IN 1983, Palestinian leader Yasser Arafat was hiding out in Nahr al Bared refugee camp in northern Lebanon waiting to die.
Israeli bombers, guided by ground spies, had just missed killing him in a Beirut apartment building; he left minutes before they flattened it. Then the Israelis kicked him and his guerrilla forces out of Beirut.
Several months later, the Syrians, eager to seize control of the Palestinian movement, had him surrounded and were waiting to deliver the "coup de grace."
I sat listening to a shrunken Mr. Arafat, in an abandoned building in Nahr al Bared, as he cursed each Arab leader, one by one. Who would have predicted that 11 years later he would arrive in Gaza and Jericho as the leader of Palestinian autonomy?
But like a phoenix, Mr. Arafat keeps rising from somebody's ashes, even when he helps set the fire. Criticized by his own people, despised or distrusted by most Israelis, despaired of by U.S. and European diplomats, he has managed to make himself indispensable to an Israeli-Palestinian peace.
Though he is definitely part of the problem, the solution to the Israeli-Palestinian conflict still requires the presence and participation of the elusive Mr. Arafat. Only he was tough enough to sign the Oslo accords with Israel. And he is still the only Palestinian leader in position to lead his people through the next difficult phase of the peace process that will determine whether the Palestinians get a state.
Listening to the criticism of Arafat from Palestinians in and outside the West Bank and Gaza, an outsider might wonder why no one has replaced him.
West Bank professionals' tales of woe about dealing with him are legion. Most have to do with getting him to permit the establishment of West Bank-Gaza political and financial institutions sufficiently credible to get international donors to release already committed funds.
One prominent West Banker recently tried to persuade Mr. Arafat to set up a body of rules to run the new Palestine National Authority, or quasi-government, and to provide a mechanism for calling regular meetings if he is not there.
"Why do we need rules of procedure?" Mr. Arafat asked in bewilderment. "We have custom and tradition." The meeting ended without setting up procedures to run the government.
And West Bank economists assigned to monitor donor money funneled through the World Bank urge, in private conversations, that Mr. Arafat not be allowed to arm-twist the donors into releasing funds without adequate oversight.
And yet, even his critics admit that Mr. Arafat is necessary to get the autonomy process moving.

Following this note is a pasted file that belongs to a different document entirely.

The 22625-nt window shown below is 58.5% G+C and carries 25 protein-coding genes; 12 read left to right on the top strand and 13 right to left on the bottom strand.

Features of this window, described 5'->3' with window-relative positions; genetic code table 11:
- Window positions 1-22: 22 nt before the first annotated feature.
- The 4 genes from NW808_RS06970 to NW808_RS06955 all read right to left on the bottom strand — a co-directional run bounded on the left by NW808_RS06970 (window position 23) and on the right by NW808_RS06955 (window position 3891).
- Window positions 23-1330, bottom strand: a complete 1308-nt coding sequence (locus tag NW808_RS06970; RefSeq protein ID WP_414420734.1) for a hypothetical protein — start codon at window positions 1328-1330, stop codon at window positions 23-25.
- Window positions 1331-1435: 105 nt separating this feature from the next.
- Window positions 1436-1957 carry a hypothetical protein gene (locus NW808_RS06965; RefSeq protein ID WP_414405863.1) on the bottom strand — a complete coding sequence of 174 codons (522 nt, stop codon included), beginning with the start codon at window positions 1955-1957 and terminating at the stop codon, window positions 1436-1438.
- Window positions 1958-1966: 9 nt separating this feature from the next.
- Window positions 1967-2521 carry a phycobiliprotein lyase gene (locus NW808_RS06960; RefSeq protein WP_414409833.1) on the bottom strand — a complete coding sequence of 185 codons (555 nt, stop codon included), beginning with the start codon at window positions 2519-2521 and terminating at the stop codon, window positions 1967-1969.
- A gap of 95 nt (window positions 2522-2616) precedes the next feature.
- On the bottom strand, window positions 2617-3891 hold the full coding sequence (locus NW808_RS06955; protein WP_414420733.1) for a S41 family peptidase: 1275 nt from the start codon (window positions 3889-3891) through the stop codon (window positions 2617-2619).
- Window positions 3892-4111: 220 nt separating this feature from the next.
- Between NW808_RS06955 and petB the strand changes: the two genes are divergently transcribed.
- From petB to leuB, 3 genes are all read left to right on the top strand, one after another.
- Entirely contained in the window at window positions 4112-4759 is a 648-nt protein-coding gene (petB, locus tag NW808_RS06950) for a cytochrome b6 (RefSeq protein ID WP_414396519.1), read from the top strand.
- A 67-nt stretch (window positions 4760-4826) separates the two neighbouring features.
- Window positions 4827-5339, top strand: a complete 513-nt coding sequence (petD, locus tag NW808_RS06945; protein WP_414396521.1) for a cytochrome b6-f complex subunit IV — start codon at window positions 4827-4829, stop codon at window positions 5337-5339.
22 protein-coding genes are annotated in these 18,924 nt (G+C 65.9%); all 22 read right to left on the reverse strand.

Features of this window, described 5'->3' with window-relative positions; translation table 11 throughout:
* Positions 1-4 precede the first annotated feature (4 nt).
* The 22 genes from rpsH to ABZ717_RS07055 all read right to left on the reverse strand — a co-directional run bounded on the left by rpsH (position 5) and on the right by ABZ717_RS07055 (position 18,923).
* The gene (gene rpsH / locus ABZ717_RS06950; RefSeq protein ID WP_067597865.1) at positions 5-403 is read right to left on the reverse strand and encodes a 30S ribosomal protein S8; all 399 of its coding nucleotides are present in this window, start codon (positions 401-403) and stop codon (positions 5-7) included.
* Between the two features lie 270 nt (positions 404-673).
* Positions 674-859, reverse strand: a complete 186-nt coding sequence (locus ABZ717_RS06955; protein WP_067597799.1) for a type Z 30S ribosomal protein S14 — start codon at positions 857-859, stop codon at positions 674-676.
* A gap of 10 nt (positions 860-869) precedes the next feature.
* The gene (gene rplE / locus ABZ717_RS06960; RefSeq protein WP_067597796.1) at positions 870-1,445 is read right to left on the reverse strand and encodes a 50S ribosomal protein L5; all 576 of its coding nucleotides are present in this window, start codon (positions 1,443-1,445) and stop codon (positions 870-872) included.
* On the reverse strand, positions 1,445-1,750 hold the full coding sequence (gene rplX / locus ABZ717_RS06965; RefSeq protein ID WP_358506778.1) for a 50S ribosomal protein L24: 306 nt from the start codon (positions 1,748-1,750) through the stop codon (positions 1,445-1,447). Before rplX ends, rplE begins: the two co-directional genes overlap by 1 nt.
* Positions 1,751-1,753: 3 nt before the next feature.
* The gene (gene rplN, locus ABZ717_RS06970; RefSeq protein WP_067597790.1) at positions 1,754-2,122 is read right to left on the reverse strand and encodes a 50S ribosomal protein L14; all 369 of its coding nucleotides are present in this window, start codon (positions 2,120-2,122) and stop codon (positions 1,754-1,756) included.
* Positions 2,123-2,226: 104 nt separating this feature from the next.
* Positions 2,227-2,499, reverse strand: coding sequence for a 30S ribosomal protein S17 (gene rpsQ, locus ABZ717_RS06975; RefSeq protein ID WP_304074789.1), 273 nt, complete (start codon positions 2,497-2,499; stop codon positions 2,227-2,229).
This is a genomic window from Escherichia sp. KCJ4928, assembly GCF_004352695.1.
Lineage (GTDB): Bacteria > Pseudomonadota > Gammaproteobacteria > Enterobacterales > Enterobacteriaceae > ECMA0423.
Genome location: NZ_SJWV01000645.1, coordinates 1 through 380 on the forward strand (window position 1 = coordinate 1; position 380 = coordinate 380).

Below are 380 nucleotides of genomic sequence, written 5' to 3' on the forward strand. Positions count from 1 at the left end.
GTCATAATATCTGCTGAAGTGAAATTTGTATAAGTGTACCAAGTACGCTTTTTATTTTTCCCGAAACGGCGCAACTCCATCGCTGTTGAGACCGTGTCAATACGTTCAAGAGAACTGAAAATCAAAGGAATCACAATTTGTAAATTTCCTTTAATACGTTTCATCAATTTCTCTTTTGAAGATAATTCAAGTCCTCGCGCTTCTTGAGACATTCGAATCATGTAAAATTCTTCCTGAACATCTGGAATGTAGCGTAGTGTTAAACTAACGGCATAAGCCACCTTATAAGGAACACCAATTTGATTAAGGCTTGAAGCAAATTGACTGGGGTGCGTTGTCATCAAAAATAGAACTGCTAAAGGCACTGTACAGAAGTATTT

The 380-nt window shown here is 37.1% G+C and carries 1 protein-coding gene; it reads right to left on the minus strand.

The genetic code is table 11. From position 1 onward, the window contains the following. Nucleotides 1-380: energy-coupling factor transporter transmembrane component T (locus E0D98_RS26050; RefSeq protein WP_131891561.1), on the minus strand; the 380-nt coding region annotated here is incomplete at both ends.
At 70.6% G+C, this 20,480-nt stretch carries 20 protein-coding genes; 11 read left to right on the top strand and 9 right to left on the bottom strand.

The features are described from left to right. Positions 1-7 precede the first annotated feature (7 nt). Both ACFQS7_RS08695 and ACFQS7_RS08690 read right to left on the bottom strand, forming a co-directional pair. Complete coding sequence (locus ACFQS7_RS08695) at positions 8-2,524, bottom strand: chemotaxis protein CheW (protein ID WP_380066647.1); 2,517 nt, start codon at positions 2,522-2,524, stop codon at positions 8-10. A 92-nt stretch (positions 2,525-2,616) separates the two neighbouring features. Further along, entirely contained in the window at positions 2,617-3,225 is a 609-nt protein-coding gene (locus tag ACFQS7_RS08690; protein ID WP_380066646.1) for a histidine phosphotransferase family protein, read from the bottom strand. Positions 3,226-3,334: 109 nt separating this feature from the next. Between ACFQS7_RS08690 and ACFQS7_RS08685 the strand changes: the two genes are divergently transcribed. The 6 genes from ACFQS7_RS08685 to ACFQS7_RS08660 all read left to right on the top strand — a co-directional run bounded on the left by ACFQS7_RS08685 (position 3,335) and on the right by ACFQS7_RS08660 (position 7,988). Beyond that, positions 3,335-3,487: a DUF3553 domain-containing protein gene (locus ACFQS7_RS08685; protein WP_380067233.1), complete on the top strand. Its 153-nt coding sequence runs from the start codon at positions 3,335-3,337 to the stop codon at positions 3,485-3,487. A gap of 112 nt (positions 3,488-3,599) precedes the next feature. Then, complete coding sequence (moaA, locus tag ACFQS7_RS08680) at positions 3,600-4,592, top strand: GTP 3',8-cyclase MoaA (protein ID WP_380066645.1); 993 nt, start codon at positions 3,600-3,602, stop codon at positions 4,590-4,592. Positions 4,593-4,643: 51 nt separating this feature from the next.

For one thing, there must be one Palestinian leader who can make critical decisions, and right now there is no one else.
The old structure of the Palestine Liberation Organization is crumbling, as most officials prepare to move to Gaza or Jericho from Tunis.
The two strongest PLO leaders who might have replaced Mr. Arafat were assassinated years ago, one by Israelis and the other by Palestinian terrorist Abu Nidal.
And until the Palestinians hold elections on the West Bank and Gaza, probably by year's end, there are no alternatives.
Moreover, the nature of the man makes it hard to confront him. Palestinian intellectuals admit that. One academic told me, "He wears you down. He gets you in at 2 a.m. and he's wide awake but you are nodding. Then he just ignores what you say until you finally give in." Few Palestinians seem to have the stamina to say no to his face.
And the nature of Palestinian society blocks the emergence of new leaders with broad-based support. Many of the best and the brightest emigrated from the West Bank and Gaza, where there was little opportunity under Jordanian rule and less under Israeli occupation.
Other prominent leaders were deported by Israel. Palestinian civil servants, and most ordinary folks, got used to taking orders and not challenging authority under years of occupation.
A new generation of rebellious leaders emerged in prisons, from among tens of thousands of youths jailed by Israel for opposing occupation.
They exert authority in the refugee camps, but they lack skills, stature and education. No future Nelson Mandela has yet emerged from Israeli jails.
And Palestinian society is sharply divided by clan loyalties, geography (Gaza differs greatly from the West Bank) and political splits between those who support peace and those who don't.
Without a common enemy (Israel) or a common dream (the return of all Palestine), those divisions are likely to be magnified.
So, for the time being, a leader who can establish a pro-peace consensus is desperately needed. So is a leader who can establish the basis of a Palestinian government.
Unlikely as he seems, Mr. Arafat is the only candidate.
That does not necessarily spell disaster. If he can be persuaded to remain in Jericho or Gaza, the pressures of necessity -- and international donors -- may change him. Once in place, Mr. Arafat will be less able to fend off the urgings of competent advisers to establish institutions and hold West Bank-Gaza elections. Palestinians will be able to develop a new and more hopeful politics.
If Mr. Arafat can be anchored to Jericho and Gaza, he may finally help bring about the conditions in which he is no longer needed. Until then, he is essential to the peace process.
Trudy Rubin is a member of the editorial board at the Philadelphia Inquirer.